Dissertation/Thesis Abstract

Targeting rad51-dependent homologous recombination repair in multiple myeloma
by Alagpulinsa, David A., Ph.D., University of Arkansas for Medical Sciences, 2015, 166; 3703951
Abstract (Summary)

Multiple myeloma (MM) is an incurable cancer of antibody-producing plasma cells. A prominent feature of MM cells is chromosomal instability, often leading to chemotolerance, disease progression and poor prognosis. Although the mechanisms underlying genomic instability are not well understood, deranged DNA damage repair pathways seem to play a significant role, as myeloma cells display pervasive DNA double-strand breaks (DSBs), whose unfaithful repair may contribute to chromosomal instability. Of the two major DSB repair pathways, RAD51-mediated homologous recombination (HR) is elevated in MM cells and is commensurate with genomic instability and disease progression; whereas impaired nonhomologous end-joining has been found. MM cells may thus rely heavily on RAD51-dependent HR for survival, compared with normal cells. In this dissertation, I hypothesized that targeting RAD51-mediated HR will enhance the efficacy of DNA-damaging chemotherapy agents in MM.

I first targeted transcription of the RAD51 gene with a peptide nucleic acid, and then used a RAD51-specific small-molecule inhibitor, B02, to block the RAD51 recombinase activity. Since cyclin-dependent kinases (CDKs) are deregulated in MM and they can promote RAD51-mediated HR, I also used a CDK inhibitor, dinaciclib, to block these CDKs. I used qRT-PCR and immunoblotting to examine the effects of these treatments on the expression HR repair factors. Immunofluorescence microscopy and a chromosomal DSB repair reporter system for HR, the I-SceI/DR-GFP construct, were used to assess their effects on the recruitment of HR repair factors to DSB sites and HR repair of DSBs, respectively. I used in vitro cell culture systems and in vivo mouse models of MM to study their anti-myeloma effects.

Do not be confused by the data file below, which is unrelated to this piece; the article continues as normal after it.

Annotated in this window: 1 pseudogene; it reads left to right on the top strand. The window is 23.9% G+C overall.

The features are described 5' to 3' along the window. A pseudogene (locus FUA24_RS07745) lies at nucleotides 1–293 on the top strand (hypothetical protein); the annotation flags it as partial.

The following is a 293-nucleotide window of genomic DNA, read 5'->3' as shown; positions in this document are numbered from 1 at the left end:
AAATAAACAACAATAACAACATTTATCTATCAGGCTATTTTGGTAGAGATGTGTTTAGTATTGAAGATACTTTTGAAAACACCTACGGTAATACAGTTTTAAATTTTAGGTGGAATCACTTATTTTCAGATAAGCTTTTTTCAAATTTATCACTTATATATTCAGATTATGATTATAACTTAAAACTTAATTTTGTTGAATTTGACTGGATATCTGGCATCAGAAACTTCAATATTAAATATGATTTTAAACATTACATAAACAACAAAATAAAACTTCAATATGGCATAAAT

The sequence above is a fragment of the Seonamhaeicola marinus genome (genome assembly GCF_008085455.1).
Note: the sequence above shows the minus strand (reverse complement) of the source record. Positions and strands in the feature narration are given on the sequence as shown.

These strategies effectively reduced DNA damage repair by HR, as indicated by reduced expression of HR repair factors including RAD51 and/or their impaired focus formation at DSB sites, and reduced HR repair of chromosomal DSBs. Consequently, the efficacy of anti-myeloma agents including melphalan, doxorubicin and the poly-ADP-ribose-polymerase inhibitor ABT-888, was enhanced by these strategies, respectively.

These studies provide proof-of-principle that RAD51 is a valid therapeutic target in MM and that inhibition of CDKs is an effective means to extend the use of PARP inhibitors to HR-proficient cancers such as MM.

Indexing (document details)
Advisor: Shmookler Reis, Robert J.
Commitee: Barger, Steven W., Haun, Randy S., Suva, Larry J., Yaccoby, Shmuel
School: University of Arkansas for Medical Sciences
Department: Interdisciplinary Biomedical Sciences
School Location: United States -- Arkansas
Source: DAI-B 76/09(E), Dissertation Abstracts International
Subjects: Molecular biology, Oncology
Keywords: Chemoresistance, Chemotherapy, Dna repair, Homologous recombination, Multiple myeloma, Rad51
Publication Number: 3703951
ISBN: 978-1-321-76078-1
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